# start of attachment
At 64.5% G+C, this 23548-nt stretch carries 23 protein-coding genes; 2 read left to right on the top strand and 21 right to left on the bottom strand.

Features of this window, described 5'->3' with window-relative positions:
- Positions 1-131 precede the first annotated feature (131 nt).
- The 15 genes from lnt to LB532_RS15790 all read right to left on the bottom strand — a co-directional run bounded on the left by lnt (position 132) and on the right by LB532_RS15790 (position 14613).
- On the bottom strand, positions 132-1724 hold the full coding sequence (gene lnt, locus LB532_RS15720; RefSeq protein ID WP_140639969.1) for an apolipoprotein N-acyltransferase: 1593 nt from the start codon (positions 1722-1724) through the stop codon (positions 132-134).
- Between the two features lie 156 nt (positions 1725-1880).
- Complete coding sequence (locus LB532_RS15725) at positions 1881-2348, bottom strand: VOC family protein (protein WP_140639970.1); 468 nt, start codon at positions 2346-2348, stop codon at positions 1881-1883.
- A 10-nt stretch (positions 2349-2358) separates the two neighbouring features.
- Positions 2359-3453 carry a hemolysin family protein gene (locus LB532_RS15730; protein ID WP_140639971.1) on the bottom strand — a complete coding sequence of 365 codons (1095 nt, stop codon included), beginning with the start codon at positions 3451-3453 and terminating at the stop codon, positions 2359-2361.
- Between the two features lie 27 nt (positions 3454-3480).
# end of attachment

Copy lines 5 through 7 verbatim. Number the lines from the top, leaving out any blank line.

- On the bottom strand, positions 132-1724 hold the full coding sequence (gene lnt, locus LB532_RS15720; RefSeq protein ID WP_140639969.1) for an apolipoprotein N-acyltransferase: 1593 nt from the start codon (positions 1722-1724) through the stop codon (positions 132-134).
- Between the two features lie 156 nt (positions 1725-1880).
- Complete coding sequence (locus LB532_RS15725) at positions 1881-2348, bottom strand: VOC family protein (protein WP_140639970.1); 468 nt, start codon at positions 2346-2348, stop codon at positions 1881-1883.